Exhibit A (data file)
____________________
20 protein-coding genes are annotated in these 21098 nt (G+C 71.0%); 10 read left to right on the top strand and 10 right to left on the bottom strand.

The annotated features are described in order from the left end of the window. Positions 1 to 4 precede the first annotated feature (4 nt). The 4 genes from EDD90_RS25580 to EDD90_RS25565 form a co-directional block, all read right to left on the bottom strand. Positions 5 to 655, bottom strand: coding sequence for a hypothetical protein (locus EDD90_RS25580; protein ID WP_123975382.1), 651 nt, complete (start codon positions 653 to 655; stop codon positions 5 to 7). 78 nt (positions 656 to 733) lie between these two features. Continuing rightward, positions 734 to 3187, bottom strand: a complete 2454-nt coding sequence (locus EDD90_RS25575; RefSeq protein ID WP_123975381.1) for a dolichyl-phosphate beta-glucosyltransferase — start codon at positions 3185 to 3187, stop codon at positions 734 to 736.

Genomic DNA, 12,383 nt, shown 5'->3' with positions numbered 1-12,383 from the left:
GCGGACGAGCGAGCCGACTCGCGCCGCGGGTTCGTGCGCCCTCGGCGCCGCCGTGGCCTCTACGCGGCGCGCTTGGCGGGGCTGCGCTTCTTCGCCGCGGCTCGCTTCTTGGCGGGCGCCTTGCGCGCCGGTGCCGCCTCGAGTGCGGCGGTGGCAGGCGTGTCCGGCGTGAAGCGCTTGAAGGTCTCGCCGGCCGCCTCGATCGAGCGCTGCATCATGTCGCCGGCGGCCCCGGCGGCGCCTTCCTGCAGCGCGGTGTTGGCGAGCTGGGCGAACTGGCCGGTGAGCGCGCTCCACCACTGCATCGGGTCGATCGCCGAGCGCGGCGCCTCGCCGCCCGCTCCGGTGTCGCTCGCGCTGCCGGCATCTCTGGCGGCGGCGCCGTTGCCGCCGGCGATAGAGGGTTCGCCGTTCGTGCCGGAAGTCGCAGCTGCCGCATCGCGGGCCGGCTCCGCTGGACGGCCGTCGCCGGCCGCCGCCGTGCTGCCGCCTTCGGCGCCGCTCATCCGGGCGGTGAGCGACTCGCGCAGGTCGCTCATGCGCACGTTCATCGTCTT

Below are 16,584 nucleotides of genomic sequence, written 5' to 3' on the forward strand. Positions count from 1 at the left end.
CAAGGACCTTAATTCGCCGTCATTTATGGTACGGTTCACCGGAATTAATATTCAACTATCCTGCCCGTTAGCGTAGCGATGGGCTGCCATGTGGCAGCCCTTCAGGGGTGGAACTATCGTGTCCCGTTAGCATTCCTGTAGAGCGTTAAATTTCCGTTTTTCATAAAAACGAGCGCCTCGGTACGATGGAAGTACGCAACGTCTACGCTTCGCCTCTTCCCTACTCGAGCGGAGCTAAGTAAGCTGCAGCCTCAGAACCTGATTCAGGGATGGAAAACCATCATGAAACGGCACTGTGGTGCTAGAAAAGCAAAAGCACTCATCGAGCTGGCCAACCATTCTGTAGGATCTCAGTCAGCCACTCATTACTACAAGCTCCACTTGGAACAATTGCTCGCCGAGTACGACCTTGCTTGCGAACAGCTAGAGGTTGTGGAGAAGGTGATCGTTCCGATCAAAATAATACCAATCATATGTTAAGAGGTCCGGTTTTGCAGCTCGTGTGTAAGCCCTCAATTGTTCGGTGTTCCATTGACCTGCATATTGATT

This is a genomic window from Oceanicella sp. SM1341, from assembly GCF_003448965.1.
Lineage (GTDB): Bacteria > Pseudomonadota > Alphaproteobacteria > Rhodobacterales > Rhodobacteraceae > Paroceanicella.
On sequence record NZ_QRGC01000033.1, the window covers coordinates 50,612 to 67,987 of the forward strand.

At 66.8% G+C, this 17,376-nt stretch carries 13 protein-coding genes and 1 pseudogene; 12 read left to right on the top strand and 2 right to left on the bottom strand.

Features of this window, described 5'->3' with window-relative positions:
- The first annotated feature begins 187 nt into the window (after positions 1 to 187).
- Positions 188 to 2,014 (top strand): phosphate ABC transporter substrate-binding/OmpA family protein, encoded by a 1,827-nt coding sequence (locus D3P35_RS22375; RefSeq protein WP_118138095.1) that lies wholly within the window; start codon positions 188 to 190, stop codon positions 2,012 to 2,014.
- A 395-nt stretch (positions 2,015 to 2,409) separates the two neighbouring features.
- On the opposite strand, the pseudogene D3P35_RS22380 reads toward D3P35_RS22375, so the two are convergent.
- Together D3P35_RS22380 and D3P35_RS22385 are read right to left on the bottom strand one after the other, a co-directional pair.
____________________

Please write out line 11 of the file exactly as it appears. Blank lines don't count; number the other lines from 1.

Features of this window, described 5'->3' with window-relative positions: